- “Kenosha’s Duesenberg,” one of the great unsung Classics
- One of just three known surviving examples
- Immaculate concours restoration
- Presented at the 2010 Pebble Beach Concours d’Elegance
- Classic Car Club of America (CCCA) Full Classic
While it is Packard, Lincoln, and Duesenberg that often get all the press, other American manufacturers produced superb luxury automobiles during the 1930s.
Among the finest unsung heroes of the era was Wisconsin automaker Nash’s Advanced Eight, the innovative specifications of which included a silky smooth inline eight-cylinder engine with a nine-main-bearing crank, Bohnalite aluminum pistons, and aluminum connecting rods; dual ignition; Timken worm drive rear axle, Gemmer steering box; Bijur automatic chassis lubrication; thermostatically controlled radiator shutters; and Delco adjustable shock absorbers. Luxuriously trimmed, beautifully designed and built bodies, custom-built to individual order, finished off the model that historian David Brownell famously dubbed “Kenosha’s Duesenberg.”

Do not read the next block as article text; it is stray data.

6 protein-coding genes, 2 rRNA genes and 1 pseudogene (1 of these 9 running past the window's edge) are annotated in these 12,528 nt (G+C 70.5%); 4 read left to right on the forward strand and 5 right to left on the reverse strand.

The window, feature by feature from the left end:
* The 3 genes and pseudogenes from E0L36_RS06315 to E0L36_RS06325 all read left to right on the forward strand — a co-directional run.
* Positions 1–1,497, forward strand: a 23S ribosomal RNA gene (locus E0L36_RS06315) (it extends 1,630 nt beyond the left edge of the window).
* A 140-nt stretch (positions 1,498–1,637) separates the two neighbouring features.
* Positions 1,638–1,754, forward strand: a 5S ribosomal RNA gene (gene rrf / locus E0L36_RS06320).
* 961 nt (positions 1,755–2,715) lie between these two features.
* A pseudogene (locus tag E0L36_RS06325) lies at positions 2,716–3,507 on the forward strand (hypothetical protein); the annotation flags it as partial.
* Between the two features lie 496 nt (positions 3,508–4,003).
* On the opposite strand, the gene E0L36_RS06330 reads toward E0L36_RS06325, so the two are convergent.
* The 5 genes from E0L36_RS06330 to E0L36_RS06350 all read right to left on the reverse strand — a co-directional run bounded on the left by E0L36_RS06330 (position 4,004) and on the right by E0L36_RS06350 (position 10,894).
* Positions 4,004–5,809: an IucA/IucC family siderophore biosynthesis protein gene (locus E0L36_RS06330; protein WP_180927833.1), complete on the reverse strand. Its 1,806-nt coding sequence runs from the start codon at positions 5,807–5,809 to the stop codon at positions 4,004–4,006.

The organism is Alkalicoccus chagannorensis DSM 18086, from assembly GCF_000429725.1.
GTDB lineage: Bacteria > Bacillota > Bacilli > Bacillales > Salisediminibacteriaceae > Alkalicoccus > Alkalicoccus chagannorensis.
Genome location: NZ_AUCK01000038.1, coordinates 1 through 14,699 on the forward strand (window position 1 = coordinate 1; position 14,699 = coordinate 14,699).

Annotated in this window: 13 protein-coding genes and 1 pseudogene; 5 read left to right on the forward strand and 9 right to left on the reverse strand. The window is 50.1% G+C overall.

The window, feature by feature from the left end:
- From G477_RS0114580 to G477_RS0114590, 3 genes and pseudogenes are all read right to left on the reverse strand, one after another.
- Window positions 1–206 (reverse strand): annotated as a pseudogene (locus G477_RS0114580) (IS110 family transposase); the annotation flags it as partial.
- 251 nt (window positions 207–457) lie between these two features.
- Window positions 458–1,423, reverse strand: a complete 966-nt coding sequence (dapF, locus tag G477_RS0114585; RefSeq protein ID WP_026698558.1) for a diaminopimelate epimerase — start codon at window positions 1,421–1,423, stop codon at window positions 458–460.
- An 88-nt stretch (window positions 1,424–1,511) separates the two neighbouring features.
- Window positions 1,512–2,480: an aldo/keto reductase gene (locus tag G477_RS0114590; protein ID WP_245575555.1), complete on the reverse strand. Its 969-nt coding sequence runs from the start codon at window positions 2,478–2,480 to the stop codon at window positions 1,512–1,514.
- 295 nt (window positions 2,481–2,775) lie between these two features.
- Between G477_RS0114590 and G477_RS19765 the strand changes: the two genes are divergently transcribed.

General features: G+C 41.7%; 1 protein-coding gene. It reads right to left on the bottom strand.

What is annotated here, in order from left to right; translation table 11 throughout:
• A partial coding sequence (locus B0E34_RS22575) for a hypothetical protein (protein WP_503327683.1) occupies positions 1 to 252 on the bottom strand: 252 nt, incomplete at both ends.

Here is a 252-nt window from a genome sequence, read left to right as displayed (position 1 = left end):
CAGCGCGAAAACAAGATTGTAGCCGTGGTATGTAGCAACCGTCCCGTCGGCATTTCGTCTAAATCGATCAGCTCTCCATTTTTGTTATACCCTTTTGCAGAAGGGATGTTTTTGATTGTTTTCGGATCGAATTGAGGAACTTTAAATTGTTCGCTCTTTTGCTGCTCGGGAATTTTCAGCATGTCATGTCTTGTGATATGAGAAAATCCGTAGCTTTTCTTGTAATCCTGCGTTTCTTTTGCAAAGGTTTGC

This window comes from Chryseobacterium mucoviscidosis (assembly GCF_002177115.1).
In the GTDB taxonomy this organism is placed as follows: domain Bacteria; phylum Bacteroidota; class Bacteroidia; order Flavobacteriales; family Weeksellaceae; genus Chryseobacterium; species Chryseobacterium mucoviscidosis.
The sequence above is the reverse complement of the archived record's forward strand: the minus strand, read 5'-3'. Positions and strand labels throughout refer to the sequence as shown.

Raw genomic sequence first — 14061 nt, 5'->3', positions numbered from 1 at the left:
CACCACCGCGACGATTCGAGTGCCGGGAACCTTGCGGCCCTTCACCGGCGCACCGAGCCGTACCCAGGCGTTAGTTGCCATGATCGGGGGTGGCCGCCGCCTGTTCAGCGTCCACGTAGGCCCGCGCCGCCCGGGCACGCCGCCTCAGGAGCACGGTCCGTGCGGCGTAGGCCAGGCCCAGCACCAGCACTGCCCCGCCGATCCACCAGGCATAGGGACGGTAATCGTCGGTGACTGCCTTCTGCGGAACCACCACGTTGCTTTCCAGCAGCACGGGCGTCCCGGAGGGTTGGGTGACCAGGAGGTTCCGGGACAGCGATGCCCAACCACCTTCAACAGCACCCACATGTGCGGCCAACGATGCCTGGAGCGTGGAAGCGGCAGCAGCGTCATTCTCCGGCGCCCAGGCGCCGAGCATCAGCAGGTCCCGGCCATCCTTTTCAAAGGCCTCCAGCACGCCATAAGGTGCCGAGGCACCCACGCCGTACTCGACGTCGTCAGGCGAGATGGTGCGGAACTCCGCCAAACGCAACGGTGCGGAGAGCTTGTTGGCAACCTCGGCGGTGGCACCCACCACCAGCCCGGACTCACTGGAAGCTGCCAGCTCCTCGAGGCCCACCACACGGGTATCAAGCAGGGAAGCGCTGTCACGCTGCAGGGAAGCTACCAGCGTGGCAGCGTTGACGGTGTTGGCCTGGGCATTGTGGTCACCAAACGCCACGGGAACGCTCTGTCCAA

The top-of-the-line 1093 Advanced Eight offered here is one of only three survivors with this handsome convertible sedan body, built for Nash by the famous Seaman of Milwaukee, Wisconsin. According to information in the file, it was originally delivered to Washington, D.C., later moving to Virginia, where it was acquired by Ron Gottschalk of Bettendorf, Iowa, in 1961. Mr. Gottschalk cosmetically restored the car and showed it locally for some years, eventually applying for Full Classic status with the Classic Car Club of America. As a result this car became the very first Nash accepted by the CCCA, and continued to be shown in their events until 2005.
That year the Nash was acquired by Fred Guyton, and afterward underwent a frame-off, ground-up professional restoration, to the highest possible standards of fit and finish. Particular attention was paid to the drivetrain, including sourcing New Old Stock Bohnalite pistons and remanufacturing the worm drive rear axle gears and components. Many of the cosmetic and trim components also had to be newly made, as the parts do not interchange with the smaller series Nashes. The result was truly spectacular, and was shown to much acclaim at the 2010 Pebble Beach Concours d’Elegance – one of the very few Nashes ever so-honored.
Today the restoration of the Nash is still concours quality and beyond reproach, with very few appearances outside of the Guyton Collection since its Pebble Beach debut. It is therefore eligible for almost all of the major American concours d’elegance, as well as of, of course, AACA and CCCA events.
Almost certainly this is the finest restored Advanced Eight extant – an incredibly rare, beautifully engineered Full Classic, worthy of standing in its new owner’s collection alongside Duesenbergs and Packards . . . just as it would have sat in 1932.